Appeals Court Should Overturn Unjust Sentencing of Baha’i Leaders

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Seven Baha'i leaders imprisoned since spring 2008
Seven Baha'i leaders imprisoned since spring 2008

Shirin Ebadi: Trial “Riddled with Irregularities”

(10 August 2010) Seven leaders of the Iranian Baha’i community, each of whom has been sentenced to 20 years in prison on security, espionage and other crimes, should be freed by an appeals court, the International Campaign for Human Rights in Iran said today.

“We consider the arrest, detention, trial, and sentencing of these individuals to be politically motivated, discriminatory, unjust, and illegal under Iranian and international law,” said Aaron Rhodes, a spokesperson for the Campaign.

“They have been sentenced for being Baha’is, nothing else, and their incarceration thus expresses a policy of oppression of the Baha’i Faith and its members,” he said.

The seven Baha’i leaders, who were arrested in the spring of 2008, include Fariba Kamalabadi, Jamaloddin Khanjani, Afif Naeimi, Saeid Rezaie, Mahvash Sabet, Behrouz Tavakkoli, and Vahid Tizfahm. They had been jailed for 20 months prior to being charged and denied contact with their attorneys. The sentences will reportedly be appealed.

http://www.iranhumanrights.org/
http://www.iranhumanrights.org/

In January 2010, in the context of the Ashura protests of December 2009 and those that had followed the June 2009 presidential election, charges against the detained Baha’i leaders were expanded. State-controlled news media claimed Baha’is had masterminded the protests, although no evidence has been produced to prove the allegations.

Shirin Ebadi, who defended the seven Baha’i leaders, told the Campaign that her clients’ prosecution was “riddled with irregularities.”

“As their lawyer, I should have had access to my clients from the time of their detention and I should have known of the charges against them. But I was not allowed to see them,” Ebadi said. She also pointed out that given the advanced age of the Baha’i leaders, their 20-year prison sentence is effectively life imprisonment, as it unlikely they will survive beyond their prison term.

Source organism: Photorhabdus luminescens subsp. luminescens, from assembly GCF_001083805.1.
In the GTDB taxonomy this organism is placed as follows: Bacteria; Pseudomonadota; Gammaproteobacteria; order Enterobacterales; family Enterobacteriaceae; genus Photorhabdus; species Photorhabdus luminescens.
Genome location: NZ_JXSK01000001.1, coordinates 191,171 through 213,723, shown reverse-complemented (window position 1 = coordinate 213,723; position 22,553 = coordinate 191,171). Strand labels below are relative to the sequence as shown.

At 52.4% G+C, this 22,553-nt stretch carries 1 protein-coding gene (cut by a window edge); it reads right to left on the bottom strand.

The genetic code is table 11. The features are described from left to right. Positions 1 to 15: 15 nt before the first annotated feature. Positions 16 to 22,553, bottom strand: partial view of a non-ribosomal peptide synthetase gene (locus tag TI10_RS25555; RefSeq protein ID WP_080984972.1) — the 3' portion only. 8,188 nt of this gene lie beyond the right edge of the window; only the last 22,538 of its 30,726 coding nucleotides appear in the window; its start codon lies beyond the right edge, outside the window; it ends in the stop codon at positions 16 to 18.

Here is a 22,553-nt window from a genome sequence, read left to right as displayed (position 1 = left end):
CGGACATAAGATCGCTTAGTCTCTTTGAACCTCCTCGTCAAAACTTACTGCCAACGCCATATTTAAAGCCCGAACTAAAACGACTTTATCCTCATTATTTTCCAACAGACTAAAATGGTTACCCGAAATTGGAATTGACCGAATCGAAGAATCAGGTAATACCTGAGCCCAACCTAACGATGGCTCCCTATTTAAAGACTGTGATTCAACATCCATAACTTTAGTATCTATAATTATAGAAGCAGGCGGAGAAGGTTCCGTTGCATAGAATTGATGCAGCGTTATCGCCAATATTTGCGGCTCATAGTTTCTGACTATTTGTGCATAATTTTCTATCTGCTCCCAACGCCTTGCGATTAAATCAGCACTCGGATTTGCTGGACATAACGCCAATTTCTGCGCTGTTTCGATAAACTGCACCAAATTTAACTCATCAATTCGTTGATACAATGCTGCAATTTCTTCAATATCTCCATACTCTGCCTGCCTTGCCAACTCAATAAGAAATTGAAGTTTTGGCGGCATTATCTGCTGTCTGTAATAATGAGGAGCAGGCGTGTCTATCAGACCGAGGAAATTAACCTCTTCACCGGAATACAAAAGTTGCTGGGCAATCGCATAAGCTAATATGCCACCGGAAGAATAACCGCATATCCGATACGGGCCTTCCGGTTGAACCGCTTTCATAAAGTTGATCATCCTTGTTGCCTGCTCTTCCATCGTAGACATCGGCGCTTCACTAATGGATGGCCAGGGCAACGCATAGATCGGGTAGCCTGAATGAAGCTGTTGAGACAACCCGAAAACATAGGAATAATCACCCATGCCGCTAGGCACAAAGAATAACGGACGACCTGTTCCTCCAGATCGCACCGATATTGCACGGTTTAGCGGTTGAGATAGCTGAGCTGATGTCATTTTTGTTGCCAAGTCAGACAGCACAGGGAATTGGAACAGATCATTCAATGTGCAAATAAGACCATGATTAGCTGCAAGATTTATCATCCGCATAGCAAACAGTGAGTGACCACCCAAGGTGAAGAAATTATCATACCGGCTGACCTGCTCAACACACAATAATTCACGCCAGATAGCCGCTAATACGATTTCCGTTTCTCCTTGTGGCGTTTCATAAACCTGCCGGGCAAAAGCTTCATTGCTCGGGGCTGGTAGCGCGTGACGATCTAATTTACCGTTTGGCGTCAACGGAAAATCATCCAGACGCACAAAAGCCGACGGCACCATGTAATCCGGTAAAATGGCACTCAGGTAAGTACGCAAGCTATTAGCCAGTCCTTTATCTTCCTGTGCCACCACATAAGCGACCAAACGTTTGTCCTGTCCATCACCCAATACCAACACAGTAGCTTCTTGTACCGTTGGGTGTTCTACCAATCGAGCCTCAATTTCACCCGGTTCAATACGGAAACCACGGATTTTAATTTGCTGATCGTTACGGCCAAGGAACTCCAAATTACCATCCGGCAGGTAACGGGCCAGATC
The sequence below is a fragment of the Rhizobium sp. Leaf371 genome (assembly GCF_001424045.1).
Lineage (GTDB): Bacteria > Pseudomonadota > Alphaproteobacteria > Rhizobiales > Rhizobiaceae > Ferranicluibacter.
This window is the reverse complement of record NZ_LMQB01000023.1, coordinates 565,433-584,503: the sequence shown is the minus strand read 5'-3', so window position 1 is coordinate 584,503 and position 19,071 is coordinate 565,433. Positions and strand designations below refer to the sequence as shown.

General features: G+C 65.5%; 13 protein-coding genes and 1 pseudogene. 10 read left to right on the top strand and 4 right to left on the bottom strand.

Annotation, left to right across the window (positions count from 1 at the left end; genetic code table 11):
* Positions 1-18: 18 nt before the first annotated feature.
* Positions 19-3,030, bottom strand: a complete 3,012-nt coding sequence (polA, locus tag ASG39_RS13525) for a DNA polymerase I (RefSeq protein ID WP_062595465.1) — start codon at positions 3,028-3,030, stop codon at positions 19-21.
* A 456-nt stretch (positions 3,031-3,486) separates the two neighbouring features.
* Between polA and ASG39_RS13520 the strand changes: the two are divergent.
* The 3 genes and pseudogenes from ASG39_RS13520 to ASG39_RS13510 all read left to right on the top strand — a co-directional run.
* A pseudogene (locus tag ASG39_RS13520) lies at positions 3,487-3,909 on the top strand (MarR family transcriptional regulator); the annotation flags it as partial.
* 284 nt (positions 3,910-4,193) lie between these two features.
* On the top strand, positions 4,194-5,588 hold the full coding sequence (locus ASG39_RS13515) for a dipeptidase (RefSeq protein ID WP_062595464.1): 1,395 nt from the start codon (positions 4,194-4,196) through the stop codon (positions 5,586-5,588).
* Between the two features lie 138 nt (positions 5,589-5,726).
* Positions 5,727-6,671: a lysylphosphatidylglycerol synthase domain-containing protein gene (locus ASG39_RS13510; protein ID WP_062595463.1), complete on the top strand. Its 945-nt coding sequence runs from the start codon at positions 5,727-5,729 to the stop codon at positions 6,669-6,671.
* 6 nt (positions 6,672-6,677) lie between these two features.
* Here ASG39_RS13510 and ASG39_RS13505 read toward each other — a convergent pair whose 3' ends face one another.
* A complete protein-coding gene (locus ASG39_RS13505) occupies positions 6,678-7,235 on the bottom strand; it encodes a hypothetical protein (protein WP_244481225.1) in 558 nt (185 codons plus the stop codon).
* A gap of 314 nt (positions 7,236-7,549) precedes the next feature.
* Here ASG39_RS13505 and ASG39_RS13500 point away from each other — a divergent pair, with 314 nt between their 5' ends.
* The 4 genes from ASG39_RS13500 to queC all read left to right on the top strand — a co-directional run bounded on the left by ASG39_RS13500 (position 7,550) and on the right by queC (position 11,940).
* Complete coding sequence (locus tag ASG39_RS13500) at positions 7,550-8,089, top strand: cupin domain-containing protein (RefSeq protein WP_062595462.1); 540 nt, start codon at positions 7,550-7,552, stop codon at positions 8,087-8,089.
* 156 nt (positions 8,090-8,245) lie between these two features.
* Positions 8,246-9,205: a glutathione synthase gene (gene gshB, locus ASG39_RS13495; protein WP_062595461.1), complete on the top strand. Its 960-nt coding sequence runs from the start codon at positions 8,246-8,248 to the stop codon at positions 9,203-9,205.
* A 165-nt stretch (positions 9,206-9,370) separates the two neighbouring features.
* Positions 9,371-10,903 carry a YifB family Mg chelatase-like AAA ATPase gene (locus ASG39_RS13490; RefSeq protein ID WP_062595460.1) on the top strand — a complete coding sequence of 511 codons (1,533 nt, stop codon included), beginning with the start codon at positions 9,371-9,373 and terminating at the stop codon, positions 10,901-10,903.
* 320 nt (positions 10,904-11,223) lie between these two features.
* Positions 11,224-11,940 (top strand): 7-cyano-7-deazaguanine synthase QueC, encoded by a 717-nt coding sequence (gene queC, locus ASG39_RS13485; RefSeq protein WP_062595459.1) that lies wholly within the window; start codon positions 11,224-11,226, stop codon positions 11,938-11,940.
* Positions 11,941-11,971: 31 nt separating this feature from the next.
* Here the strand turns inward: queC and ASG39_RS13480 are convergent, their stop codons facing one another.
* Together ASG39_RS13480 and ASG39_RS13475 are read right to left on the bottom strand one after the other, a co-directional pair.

Members of the Baha’i Faith in Iran number approximately 300,000, making them the largest non-Muslim religious minority group. In recent years the persecution of Baha’is has intensified to include cemetery desecration, arbitrary detention, home raids, property confiscation, work expulsion and denial of basic civil rights. Iranian Baha’i youth continue to be denied the right to higher education, and any university found to have Baha’i students is ordered to expel them. Baha’i professionals are denied government jobs and face discrimination from private businesses because of their faith. Even those who come to their defense are targeted. Shirin Ebadi has come under fire for taking up the case of seven Baha’is listed above.

According to the Baha’i International Community, there are currently 47 Baha’is in detention throughout Iran. Baha’is released on bail have been ordered to pay exorbitant amounts. For example, Aziz Samandari and Jinous Sobhani, a former secretary at the Defenders of Human Rights Center, were released on 11 March 2009 on bail of 700 million Rials (approximately $73,000). Didar Raoufi, Payam Aghsani and Nima Haghar were released on the same day and ordered to pay the same amount. Shahrokh Taef was released six days later on 17 March 2009 having paid the same amount in bail.

Diane Ala’i, of the Baha’i International Community, told the Campaign that as the Baha’i Faith is classified as an “illegal group,” many of the jailed Baha’is “are accused of acting against the country’s national security or participation in illegal groups, or teaching the Baha’i Faith.”

“All Baha’is are in danger of arrest,” she said.

Source: http://www.iranhumanrights.org/2010/08/overturn-bahai-sentences/

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